My Weber Kamado arrives in 2 days & I'm seriously thinking about leaving it in the box until I can have a table made. I don't have the skills to make a good table myself & buying one will probably cost more than it would cost to get the cart version but at least I could get one to my own desired specs. I probably wouldn't have ordered mine if I had known about the wobble issues first.

        • Surly Viking
          Surly Viking commented
          Editing a comment
          kenrobin I would suggest you use it, you will love how it cooks. If you are building your own table or having someone do that, I would draw an outline of the ring assembly while putting the thing together. That is what you need to anchor to the table, since the kamado sits in that. Use it on the wobbly legs until the table is done. It really is a very good cooker. They just went too cheap on the legs/stand/wheels imo

        • kenrobin
          kenrobin commented
          Editing a comment
          Surly Viking That's probably what I'll end up doing. It's supposed to arrive tomorrow & I probably won't be able to resist leaving it in the box. I've been wanting one of these for years, I just didn't want to pay the price of the original version.

        #10
        Interesting. I just saw the cart model today. I'll look into the leg issue on the E6.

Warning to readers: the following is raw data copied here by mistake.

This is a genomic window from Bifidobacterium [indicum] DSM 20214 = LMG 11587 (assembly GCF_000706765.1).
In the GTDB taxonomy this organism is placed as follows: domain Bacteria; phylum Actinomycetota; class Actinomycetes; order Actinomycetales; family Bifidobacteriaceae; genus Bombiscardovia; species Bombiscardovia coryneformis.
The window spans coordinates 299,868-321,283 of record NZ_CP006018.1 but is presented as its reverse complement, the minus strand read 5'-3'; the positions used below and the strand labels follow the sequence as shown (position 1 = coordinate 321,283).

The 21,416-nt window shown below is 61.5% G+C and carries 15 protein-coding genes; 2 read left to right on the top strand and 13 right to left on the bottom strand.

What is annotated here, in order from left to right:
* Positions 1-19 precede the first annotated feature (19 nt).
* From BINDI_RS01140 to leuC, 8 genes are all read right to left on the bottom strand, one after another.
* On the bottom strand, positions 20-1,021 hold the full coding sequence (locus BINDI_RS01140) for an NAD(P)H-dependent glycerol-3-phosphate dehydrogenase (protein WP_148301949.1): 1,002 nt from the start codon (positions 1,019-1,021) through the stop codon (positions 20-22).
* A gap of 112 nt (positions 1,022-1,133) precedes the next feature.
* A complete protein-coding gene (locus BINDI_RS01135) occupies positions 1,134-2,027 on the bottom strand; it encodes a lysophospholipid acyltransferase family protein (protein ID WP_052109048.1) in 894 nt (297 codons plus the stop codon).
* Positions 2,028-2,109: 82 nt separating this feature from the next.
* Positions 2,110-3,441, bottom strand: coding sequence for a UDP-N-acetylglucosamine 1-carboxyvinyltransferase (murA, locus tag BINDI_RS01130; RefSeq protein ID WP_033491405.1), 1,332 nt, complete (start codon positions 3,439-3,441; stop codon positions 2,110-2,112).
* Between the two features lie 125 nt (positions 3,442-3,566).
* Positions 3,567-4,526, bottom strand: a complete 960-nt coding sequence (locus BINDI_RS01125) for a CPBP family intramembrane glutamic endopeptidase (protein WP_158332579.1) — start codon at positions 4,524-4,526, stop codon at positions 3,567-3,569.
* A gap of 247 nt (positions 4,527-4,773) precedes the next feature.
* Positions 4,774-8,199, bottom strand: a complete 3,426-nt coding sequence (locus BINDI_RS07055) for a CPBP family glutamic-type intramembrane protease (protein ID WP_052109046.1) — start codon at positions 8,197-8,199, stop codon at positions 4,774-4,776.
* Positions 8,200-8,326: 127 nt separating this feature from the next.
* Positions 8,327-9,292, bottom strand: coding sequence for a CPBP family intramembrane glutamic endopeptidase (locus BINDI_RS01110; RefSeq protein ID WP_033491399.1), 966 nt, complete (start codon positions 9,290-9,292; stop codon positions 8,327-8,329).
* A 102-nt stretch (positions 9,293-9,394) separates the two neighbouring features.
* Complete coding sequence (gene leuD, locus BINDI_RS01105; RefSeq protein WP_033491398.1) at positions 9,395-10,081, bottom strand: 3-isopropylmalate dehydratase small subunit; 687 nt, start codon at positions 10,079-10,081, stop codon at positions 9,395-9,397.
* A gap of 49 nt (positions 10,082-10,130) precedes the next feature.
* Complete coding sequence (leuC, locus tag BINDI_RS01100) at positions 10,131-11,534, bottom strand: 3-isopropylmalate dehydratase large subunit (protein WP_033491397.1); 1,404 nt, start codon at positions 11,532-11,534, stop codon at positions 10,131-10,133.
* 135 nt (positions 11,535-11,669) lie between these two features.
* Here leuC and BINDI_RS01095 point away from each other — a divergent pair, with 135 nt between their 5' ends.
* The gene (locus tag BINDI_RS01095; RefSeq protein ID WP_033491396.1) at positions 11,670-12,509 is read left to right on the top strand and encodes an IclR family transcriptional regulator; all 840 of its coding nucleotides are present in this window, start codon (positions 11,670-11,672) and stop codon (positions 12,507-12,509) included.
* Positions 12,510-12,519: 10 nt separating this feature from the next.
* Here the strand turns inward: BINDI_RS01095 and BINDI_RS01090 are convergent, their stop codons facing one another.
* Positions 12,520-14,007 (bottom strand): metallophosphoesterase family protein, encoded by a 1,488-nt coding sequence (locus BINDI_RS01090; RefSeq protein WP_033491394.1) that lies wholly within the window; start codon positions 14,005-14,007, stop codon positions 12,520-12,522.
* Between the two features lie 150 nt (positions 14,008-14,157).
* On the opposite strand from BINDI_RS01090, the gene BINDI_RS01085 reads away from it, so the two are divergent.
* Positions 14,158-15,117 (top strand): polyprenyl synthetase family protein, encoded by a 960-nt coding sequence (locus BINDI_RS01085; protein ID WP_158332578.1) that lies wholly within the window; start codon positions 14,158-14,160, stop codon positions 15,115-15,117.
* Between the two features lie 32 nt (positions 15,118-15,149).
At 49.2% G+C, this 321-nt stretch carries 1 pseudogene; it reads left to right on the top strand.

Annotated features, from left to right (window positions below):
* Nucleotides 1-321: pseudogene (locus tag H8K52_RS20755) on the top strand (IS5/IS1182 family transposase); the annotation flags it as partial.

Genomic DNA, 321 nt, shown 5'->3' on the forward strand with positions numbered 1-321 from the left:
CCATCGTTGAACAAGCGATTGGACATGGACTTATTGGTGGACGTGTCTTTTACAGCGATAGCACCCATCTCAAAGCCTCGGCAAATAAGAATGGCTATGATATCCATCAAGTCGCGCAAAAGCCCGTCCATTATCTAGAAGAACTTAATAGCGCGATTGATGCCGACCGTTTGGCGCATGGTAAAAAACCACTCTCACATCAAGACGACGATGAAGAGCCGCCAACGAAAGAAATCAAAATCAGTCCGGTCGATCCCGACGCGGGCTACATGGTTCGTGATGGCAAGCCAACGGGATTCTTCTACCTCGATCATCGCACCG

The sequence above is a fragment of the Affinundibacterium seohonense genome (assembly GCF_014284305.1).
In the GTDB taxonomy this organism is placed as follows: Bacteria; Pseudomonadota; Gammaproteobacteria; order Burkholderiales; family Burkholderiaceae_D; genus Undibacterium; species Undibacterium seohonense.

Comment


        • Alabama Smoke
          Alabama Smoke commented
          Editing a comment
          Max Good, I and I expect many others would love to hear from you on this issue! Many of us think $700 is too much to pay for a table from Weber. I for one use a steel folding table which is light, stores easily and can be used with any of my cookers.

        • Surly Viking
          Surly Viking commented
          Editing a comment
          Thank you Max! Eagerly looking forward to your review!

        #11
        I agree with Troutman about Weber's growing pains. I got some blowback here on the forum after the SmokeFire release & I remarked that it seems like Weber is becoming more of a marketing company. My comment may have been too harsh but Weber has made some interesting choices with their last few big releases. This issue with the Kamado cart is not nearly as serious as the early issues with the SmokeFire but it seems like this one could have (and should have) been avoided.